The present invention relates to channel inductors of channel induction furnaces .

In particular, the present invention relates to channel liners of channel inductors .

The present invention also relates to channel inductor furnaces .

BACKGROUND TO THE INVENTION

Channel induction furnaces are used in industries for melting a metal (which term includes metal alloys) and maintaining the metal in a molten state. For example, channel induction furnaces are used in galvanising and foundry industries for melting Zn-containing alloys and Al-containing alloys, including Al/Zn-containing alloys, and maintaining the alloys in a molten state .

A known channel induction furnace comprises (a) a steel shell, (b) a lining of a refractory material, such as an aluminosilicate , internally of the shell, (c) a pot for containing a bath of molten metal that is defined by the refractory-lined shell, and (d) one or more than one channel inductor for heating metal that is connected to the shell and in fluid communication with the pot via a throat that extends through the refractory-lined shell to an inlet in the channel inductor.

The channel inductor comprises (i) a steel shell, (ii) a lining of a refractory material, such as an aluminosilicate, (iii) a channel defined by the

refractory-lined shell that forms a path for molten metal to flow from the pot through the channel and back into the pot, and (iv) an electromagnetic coil which generates an electromagnetic field. At any given time during the operation of a channel induction furnace, molten metal in the channel of the channel inductor becomes a secondary circuit of a transformer and is heated and kept molten by currents induced by the electromagnetic field. The channel inductor is a bolt-on assembly on the shell of a channel induction rnace . The refractory material that forms the lining is selected to accommodate a range of specific mechanical requirements, thermal insulation requirements, and resistance to chemical attack by molten metal . These requirements are competing requirements to a certain extent in the sense of needing different material properties and hence the selection of the refractory material tends to be a compromise .

Channel inductors have a limited life when exposed to molten metals such as Zn-containing and Al-containing alloys and typically fail in the following modes :

• Cracking of the refractory material, particularly along central planes of channel inductors, during heat-up, dry-out, or operation, and subsequent penetration of Zn and/or Al metal or Zn vapours into the cracks which extend the cracks , ultimately resulting in a metal leak f om the channel inductors .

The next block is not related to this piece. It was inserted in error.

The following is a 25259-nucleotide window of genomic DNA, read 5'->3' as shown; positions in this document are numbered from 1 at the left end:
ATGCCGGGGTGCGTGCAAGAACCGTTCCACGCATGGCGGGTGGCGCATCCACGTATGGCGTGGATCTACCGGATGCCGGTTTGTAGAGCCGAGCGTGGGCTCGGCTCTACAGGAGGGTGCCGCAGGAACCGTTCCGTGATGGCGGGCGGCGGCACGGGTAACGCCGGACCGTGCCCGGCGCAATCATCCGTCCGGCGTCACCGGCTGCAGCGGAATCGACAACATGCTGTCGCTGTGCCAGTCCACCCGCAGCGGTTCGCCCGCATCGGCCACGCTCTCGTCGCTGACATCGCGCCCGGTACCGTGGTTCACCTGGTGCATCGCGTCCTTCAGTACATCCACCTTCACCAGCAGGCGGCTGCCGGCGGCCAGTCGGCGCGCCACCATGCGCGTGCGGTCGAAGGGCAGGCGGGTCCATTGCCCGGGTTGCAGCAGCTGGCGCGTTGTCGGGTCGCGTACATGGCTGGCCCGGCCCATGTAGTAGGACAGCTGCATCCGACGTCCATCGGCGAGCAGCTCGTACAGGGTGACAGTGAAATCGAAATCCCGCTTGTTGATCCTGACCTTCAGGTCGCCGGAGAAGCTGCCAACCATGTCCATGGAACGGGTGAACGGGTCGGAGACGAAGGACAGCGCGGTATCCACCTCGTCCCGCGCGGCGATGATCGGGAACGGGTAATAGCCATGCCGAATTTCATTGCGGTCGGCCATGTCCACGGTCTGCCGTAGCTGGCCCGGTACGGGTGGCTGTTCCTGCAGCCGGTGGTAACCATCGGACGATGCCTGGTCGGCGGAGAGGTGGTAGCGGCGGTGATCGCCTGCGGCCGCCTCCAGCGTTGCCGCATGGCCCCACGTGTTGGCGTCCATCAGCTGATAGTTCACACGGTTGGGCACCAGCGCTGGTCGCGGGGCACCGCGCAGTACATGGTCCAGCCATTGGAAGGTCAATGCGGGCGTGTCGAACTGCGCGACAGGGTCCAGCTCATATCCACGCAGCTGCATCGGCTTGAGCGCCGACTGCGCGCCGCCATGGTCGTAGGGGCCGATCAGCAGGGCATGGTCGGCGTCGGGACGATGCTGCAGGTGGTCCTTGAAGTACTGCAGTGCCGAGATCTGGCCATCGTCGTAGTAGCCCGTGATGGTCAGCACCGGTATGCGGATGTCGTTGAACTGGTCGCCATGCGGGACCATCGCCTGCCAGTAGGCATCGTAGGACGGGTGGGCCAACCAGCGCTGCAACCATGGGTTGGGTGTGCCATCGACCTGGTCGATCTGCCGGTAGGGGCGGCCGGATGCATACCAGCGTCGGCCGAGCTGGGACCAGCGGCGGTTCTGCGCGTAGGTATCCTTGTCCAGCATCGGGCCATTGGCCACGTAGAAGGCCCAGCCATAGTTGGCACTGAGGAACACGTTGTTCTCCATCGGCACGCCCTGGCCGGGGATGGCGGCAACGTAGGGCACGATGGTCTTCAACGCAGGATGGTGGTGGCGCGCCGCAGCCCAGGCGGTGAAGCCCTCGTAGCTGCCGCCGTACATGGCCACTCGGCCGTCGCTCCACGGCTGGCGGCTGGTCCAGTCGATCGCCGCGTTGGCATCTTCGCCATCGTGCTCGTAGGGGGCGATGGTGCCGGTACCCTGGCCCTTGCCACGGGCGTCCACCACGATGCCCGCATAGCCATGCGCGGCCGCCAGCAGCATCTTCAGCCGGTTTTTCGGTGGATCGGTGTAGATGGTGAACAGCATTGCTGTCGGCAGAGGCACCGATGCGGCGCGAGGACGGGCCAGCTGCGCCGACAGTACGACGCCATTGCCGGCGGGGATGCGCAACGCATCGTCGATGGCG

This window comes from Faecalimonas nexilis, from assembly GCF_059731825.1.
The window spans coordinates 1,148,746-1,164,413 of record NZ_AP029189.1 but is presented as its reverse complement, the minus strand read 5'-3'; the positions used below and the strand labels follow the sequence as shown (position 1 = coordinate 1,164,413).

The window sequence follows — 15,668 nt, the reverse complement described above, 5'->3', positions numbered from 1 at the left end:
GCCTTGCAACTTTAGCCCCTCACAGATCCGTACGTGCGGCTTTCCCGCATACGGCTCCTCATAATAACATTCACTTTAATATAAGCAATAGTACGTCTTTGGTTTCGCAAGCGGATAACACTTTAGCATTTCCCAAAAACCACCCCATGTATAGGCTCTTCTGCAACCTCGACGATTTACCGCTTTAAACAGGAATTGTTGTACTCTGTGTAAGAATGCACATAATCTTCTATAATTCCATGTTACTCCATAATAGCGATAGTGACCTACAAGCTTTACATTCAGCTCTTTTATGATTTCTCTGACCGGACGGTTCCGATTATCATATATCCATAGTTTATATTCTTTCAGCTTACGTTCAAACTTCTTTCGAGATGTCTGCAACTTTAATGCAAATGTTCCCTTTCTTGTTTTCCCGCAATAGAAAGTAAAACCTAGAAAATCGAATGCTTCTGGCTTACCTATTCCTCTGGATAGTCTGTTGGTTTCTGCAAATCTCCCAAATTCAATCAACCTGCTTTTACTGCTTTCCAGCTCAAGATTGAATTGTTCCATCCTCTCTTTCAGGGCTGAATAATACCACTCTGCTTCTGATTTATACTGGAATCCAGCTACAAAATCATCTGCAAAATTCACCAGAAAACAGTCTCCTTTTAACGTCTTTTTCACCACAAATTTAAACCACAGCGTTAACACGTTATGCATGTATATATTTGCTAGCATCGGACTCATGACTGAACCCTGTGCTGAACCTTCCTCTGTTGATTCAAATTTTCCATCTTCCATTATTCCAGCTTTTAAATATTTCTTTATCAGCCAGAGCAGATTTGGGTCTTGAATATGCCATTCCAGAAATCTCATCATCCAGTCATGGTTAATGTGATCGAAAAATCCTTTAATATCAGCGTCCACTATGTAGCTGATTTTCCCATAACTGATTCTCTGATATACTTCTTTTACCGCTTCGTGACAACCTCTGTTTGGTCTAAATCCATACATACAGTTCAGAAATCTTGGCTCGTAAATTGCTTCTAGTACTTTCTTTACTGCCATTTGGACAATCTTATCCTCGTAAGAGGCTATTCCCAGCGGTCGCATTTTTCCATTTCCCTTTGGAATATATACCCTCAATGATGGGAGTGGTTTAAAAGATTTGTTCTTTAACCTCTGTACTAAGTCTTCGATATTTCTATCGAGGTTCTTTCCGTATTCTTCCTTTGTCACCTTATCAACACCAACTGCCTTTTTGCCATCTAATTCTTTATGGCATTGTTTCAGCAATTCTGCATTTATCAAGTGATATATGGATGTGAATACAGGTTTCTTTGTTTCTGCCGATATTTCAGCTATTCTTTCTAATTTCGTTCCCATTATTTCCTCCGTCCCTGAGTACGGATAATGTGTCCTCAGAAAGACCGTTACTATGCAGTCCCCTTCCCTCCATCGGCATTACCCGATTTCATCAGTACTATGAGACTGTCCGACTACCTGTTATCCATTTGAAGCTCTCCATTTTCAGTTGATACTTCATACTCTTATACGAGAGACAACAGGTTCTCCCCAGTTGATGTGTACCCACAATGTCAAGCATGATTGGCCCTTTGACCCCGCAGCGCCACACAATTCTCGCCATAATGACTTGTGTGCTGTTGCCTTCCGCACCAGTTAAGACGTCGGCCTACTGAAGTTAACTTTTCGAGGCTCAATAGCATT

• Additionally, in the case of Al-containing alloys, by reduction of Si0 2 in the refractory material by Al, thereby forming AI 2 O 3 and Si, with an associated reduction in the volume of the refractory material and penetration and/or spalling of the refractory material.

• Additionally, blocking due to adherence of corundum growth within the channel, which is compounded by pieces of altered refractory or dross from a pre-melt pot main area entering the channel .

Typically, the life of channel inductors in Al- containing alloys is 6-24 months and is one of the main reasons for metal coating line shut-downs .

The applicant is developing a new inductor having greater reliability and, more particularly, less tendency to fail due to cracking.

The new inductor is described in International publication WO2011/120079 in the name of the applicant.

The channel inductor that is described and claimed in the International publication comprises (a) a channel liner that is formed from a refractory material that is resistant to chemical attack by the molten metal in the channel and is the only material of the channel inductor that is in direct contact with the molten metal and (b) a back-up liner that supports the channel liner and is formed from a refractory material that is optimal for thermal insulation material properties and mechanical strength properties, such that the integrity of the channel liner and is not compromised during heat-up, dry- out, or operation of the channel induction furnace.